That's today's good news.
The Internal Revenue Service today announced that it will stop collecting the federal excise tax on long-distance telephone service.
The tax on telephone services was first imposed in 1898. The current rate is 3% of the charges billed for these services. The IRS announcement follows decisions in five federal appeals courts holding that the tax does not apply to long-distance service as it is billed today.
(It took FIVE appeals rulings to get these guys off the dime, as it were...)
Taxpayers will be eligible to file for refunds of all excise tax they have paid on long-distance service billed to them after Feb. 28, 2003. Interest will be paid on these refunds.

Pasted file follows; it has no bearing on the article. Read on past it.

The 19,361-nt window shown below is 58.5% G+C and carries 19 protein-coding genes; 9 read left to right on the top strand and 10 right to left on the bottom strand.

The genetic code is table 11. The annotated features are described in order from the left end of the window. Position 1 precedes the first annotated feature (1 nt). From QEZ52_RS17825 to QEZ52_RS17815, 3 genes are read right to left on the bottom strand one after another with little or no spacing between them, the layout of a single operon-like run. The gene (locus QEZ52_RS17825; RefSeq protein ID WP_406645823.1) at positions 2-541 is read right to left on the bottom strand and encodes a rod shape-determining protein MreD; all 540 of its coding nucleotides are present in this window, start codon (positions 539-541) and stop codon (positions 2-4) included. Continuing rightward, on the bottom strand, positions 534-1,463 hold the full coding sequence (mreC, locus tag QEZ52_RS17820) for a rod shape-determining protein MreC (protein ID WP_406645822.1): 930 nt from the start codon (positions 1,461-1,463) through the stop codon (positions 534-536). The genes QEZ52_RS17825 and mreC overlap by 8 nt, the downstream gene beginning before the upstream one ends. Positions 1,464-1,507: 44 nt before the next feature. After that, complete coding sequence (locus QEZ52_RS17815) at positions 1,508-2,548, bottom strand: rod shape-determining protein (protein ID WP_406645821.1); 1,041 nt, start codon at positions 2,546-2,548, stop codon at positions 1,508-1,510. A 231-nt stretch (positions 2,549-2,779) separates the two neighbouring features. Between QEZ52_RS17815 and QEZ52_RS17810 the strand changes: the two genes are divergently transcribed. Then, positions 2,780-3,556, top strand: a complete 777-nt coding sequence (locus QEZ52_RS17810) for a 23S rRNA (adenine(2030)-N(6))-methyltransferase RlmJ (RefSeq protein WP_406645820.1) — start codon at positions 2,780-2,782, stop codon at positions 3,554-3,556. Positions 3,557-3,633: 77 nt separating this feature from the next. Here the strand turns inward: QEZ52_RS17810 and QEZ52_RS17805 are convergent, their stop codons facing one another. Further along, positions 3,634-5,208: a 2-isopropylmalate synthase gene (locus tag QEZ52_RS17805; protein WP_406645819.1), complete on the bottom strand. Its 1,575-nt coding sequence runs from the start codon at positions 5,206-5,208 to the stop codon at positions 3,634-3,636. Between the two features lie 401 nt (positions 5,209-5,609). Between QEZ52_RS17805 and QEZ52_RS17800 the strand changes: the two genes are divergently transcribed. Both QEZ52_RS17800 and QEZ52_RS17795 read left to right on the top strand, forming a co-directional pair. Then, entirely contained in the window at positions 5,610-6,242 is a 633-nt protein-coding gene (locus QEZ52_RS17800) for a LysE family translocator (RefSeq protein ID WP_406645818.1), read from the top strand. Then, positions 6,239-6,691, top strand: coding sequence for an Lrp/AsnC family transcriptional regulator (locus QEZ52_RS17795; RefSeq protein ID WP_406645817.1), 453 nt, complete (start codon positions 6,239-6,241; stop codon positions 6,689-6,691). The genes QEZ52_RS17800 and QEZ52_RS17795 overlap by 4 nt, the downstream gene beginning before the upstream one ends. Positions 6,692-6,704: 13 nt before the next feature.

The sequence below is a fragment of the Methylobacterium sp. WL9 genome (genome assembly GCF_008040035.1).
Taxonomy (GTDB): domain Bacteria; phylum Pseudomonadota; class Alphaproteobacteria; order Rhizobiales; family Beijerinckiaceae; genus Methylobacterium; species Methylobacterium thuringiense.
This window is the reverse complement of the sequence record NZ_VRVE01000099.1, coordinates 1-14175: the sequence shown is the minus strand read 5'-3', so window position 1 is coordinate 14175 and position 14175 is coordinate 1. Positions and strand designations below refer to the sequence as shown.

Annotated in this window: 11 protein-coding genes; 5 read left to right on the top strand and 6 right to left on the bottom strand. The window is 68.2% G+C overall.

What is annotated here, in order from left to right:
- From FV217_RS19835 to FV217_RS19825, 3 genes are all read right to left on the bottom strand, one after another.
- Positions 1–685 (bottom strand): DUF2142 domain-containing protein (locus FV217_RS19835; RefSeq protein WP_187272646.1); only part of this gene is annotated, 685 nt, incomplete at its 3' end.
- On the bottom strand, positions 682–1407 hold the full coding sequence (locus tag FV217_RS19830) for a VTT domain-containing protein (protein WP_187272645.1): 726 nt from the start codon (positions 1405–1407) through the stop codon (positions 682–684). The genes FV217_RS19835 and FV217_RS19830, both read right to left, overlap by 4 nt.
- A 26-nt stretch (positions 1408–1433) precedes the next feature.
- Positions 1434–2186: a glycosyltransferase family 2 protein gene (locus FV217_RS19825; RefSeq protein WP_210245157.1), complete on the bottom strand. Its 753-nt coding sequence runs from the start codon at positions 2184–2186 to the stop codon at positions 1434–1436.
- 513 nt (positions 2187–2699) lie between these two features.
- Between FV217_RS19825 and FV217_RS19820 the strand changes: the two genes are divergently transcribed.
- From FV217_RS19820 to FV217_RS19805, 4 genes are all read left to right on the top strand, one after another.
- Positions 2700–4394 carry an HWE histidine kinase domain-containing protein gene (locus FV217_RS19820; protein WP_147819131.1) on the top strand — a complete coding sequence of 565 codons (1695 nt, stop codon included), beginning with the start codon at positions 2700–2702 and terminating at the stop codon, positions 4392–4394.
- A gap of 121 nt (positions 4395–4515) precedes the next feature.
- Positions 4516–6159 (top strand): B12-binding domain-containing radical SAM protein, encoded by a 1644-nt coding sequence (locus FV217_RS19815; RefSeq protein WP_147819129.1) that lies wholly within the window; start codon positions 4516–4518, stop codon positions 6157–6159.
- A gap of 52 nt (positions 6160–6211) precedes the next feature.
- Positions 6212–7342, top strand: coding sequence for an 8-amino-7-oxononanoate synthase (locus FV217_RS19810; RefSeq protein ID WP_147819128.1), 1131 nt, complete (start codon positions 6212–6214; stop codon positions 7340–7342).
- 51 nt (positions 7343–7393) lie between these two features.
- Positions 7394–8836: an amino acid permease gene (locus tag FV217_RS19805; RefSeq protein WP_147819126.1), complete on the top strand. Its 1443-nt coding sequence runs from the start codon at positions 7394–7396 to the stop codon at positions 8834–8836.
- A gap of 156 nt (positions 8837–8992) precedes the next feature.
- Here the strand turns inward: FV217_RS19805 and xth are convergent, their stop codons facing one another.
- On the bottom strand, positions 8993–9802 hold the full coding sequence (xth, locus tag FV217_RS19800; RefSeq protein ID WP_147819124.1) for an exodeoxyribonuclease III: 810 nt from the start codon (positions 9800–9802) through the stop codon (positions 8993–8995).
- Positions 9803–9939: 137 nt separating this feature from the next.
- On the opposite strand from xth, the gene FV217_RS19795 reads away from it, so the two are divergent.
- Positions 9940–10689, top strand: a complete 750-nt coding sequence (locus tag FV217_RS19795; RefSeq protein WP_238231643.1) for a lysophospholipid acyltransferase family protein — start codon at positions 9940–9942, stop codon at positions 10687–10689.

Taxpayers will claim this refund on their 2006 tax returns. In order to minimize burden, the IRS expects to announce soon a simplified method that individuals may use.
So taxpayers wont have to spend time digging through old telephone bills, were designing a straightforward process that taxpayers may use when they file their tax returns next year, said IRS Commissioner Mark W. Everson. Claiming a refund will be simple and fair.
The IRS announcement does not affect the federal excise tax on local telephone service, which remains in effect. Likewise, various state and local taxes and fees paid by telephone customers are also unaffected.
Source: IRS Email Listserver
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